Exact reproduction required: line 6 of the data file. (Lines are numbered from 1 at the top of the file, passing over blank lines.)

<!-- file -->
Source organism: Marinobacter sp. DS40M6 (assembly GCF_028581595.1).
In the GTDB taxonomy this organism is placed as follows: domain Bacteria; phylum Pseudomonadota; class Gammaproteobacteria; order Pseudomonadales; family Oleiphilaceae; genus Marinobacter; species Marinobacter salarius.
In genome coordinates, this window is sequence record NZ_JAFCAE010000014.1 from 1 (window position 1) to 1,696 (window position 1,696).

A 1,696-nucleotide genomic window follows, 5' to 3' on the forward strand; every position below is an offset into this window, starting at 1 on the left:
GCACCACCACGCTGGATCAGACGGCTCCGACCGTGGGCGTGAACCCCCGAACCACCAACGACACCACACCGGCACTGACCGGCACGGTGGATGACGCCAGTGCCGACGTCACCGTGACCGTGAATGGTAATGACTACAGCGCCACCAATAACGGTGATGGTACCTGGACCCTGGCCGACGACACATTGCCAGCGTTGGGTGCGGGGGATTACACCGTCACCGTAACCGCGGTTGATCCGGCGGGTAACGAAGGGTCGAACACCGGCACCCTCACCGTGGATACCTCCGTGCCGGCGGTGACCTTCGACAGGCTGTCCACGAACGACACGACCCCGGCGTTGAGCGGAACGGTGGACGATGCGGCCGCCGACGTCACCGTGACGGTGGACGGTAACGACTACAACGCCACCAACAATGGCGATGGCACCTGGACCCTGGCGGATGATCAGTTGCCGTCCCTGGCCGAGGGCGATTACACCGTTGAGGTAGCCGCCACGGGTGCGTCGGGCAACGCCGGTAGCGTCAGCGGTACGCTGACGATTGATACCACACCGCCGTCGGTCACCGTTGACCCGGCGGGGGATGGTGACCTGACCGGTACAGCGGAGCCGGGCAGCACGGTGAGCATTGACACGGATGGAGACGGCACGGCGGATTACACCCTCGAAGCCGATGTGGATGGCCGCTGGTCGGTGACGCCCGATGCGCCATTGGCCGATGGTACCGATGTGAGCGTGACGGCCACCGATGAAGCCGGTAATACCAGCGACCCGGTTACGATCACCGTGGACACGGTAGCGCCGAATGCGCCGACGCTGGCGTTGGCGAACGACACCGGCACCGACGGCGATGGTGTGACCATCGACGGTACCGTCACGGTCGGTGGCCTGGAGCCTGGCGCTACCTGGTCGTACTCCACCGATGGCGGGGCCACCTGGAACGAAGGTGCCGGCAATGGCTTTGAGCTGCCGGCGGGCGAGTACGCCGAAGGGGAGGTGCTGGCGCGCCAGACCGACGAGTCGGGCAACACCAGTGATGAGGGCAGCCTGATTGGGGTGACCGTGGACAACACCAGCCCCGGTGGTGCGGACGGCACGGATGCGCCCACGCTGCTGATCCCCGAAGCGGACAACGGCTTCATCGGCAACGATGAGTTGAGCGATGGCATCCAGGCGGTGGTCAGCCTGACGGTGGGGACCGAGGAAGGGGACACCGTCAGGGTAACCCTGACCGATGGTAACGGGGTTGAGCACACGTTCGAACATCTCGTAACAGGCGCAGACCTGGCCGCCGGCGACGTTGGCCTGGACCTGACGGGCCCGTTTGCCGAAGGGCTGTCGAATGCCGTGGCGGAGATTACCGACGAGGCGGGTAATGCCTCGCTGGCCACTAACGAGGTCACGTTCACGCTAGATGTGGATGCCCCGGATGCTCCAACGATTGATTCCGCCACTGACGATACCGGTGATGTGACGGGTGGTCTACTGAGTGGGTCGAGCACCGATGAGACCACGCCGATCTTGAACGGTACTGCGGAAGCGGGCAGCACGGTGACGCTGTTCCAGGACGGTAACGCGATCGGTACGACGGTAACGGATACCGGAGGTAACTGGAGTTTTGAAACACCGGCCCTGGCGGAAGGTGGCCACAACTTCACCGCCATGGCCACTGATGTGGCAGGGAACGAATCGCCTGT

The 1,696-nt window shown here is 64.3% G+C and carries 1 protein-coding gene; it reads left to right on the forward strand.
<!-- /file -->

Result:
The 1,696-nt window shown here is 64.3% G+C and carries 1 protein-coding gene; it reads left to right on the forward strand.